Colonial Pipeline Co., the largest US pipeline had reportedly paid US$5 million in cryptocurrency to the Eastern European based hacker group DarkSide. The hacking group was responsible for the six-day outage at the gasoline delivery system this week that led to fuel shortages and the US federal government declaring regional emergency. DarkSide, first surfaced in August 2020, operates as ransomware-as-a-service, where profit is shared between the owners and affiliates. In less than a year, the group gained prominence in cybersecurity industry.
DarkSide Bitcoin wallet identified
Blockchain analysis and anti-money laundering tolls provider Elliptic had said that it had identified the bitcoin wallet used by hacker group to receive ransom amounts. The identified wallet received 75 bitcoin on May 8, coinciding with the Colonial attack. The hacker group once they received the payment, had provided the gasoline operator with decrypting tools to restore systems. According to a report on Bloomberg, the decrypting tool was too slow that the operator had use its own backups to restore the system. Elliptic in a blogpost said that the wallet used by hacker group has been active since 4 March 2021 and received BTC worth $17.5 million in total. The transactions match the attacks on various critical infrastructure entities which include 78.29 BTC payment by German chemical distribution company Brenntag on May 11. The hacker group targeted the North American division of Brenntag in early May and encrypted the devices on the network.
The group recruits affiliates who provide access to and deploy ransomware on target systems. The victim entities of the hacking group span across sectors and are primarily located in the United States. On this Friday, Japanese conglomerate in a statement said its European subsidiaries have been hit by a cyber attack in early May. WSJ, citing company sources said, DarkSide is behind the attack. The Japanese entity did not state if any ransom amount was paid to the attackers.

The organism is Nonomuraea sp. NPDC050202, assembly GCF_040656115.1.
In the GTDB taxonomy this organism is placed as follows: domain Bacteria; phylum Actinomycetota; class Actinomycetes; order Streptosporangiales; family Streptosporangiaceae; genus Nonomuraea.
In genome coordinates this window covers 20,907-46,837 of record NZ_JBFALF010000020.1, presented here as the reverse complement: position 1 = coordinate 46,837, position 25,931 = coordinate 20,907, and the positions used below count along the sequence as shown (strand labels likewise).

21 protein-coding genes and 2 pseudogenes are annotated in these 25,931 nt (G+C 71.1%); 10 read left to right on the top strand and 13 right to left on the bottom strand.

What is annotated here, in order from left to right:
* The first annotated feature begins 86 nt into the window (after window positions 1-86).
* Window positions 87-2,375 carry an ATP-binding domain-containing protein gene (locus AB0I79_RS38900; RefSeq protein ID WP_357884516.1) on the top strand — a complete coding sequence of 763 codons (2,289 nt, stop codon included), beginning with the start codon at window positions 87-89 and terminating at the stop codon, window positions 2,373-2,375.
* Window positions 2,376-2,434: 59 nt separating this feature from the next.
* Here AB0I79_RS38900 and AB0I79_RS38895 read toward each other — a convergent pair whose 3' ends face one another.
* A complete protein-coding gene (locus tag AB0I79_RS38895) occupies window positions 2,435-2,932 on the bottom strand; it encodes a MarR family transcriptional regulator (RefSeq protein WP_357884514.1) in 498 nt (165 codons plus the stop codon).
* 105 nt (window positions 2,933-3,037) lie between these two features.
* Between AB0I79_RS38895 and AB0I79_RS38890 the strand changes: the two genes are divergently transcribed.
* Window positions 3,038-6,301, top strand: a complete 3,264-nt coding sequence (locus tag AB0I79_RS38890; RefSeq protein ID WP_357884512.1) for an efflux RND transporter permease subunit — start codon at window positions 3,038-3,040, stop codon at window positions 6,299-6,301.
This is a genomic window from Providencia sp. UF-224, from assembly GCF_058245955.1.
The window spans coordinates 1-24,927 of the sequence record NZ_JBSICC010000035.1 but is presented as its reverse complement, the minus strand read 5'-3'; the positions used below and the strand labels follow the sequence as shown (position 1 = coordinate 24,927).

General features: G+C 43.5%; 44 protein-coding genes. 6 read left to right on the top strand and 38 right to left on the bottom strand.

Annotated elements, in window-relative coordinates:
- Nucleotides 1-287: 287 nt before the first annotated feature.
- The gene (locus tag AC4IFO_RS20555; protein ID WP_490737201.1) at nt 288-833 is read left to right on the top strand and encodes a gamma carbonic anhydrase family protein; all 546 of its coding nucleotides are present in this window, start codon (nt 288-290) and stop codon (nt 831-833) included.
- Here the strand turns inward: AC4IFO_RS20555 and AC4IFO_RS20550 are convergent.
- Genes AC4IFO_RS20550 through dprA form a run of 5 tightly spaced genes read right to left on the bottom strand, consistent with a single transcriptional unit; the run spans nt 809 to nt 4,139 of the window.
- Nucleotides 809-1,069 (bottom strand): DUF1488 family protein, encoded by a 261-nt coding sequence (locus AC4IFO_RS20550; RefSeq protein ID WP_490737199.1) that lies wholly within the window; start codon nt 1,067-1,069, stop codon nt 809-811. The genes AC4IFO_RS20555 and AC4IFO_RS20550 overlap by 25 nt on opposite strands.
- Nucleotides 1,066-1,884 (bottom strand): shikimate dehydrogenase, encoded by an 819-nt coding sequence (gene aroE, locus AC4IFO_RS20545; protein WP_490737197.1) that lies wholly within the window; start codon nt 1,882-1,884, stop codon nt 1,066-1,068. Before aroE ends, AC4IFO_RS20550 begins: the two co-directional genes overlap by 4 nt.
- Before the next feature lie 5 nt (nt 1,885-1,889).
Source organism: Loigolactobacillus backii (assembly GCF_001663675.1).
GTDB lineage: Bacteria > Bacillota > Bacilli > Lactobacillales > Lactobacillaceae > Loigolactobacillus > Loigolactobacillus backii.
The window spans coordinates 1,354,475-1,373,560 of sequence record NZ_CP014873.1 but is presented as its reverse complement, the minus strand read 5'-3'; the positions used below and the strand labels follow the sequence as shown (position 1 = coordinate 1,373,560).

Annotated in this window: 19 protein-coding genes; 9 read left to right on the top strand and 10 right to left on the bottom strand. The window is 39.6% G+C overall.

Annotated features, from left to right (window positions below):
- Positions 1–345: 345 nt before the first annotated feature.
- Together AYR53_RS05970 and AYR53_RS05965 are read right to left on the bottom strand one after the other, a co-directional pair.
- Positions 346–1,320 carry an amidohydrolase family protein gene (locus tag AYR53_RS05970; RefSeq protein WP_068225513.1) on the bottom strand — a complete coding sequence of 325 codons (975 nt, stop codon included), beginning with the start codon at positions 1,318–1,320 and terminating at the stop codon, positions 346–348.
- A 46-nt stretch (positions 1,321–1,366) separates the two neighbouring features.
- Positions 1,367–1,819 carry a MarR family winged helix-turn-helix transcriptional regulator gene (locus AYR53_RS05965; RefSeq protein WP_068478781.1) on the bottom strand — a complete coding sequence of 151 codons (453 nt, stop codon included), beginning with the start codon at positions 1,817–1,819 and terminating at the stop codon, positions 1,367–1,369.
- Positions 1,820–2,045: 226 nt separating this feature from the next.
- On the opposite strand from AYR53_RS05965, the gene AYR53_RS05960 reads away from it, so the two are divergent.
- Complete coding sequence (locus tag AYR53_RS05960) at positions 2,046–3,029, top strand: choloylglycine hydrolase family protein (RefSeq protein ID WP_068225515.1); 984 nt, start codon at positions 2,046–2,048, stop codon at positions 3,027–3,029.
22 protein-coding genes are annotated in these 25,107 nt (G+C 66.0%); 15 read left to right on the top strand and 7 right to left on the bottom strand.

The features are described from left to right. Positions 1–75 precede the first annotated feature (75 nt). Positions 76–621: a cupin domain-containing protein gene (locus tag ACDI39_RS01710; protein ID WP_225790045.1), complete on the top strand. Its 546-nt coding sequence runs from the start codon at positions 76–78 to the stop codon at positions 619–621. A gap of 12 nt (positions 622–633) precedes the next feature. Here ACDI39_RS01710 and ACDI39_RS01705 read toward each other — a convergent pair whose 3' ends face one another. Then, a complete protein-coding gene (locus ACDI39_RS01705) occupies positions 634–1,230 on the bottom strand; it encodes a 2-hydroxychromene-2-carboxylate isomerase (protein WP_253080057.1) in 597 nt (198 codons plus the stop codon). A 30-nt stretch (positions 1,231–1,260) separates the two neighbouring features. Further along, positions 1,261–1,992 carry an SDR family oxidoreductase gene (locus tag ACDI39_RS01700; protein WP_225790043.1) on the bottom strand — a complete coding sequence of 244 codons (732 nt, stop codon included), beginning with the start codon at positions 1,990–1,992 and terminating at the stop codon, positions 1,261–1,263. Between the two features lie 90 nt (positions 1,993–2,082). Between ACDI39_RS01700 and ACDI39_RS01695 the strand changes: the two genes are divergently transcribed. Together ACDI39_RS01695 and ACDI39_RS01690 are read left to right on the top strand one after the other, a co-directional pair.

DarkSide announces shutbown
On May 13, the hacker group announced disbanding of the service in the background of seizure of their infrastructure, including their blog, payment, and CDN servers by law enforcement agencies. It is unclear, which country’s law enforcement is responsible for seizure. So far, there is no evidence to corroborate these claims by the hacker group. Such shutdown announcements are also used by hacker groups to go away from limelight and distribute the ransom amounts among the members.
A report by Blockchain analysis firm Chainalysis, noted that the criminal activity represented 2.1% of all cryptocurrency transaction volume, or roughly $21.4 billion worth of transfers. In 2020, however, the criminal share of all cryptocurrency activity fell to just 0.34%, or $10.0 billion in transaction volume while overall cyrptocurrency economic activity nearly tripled between 2019 and 2020.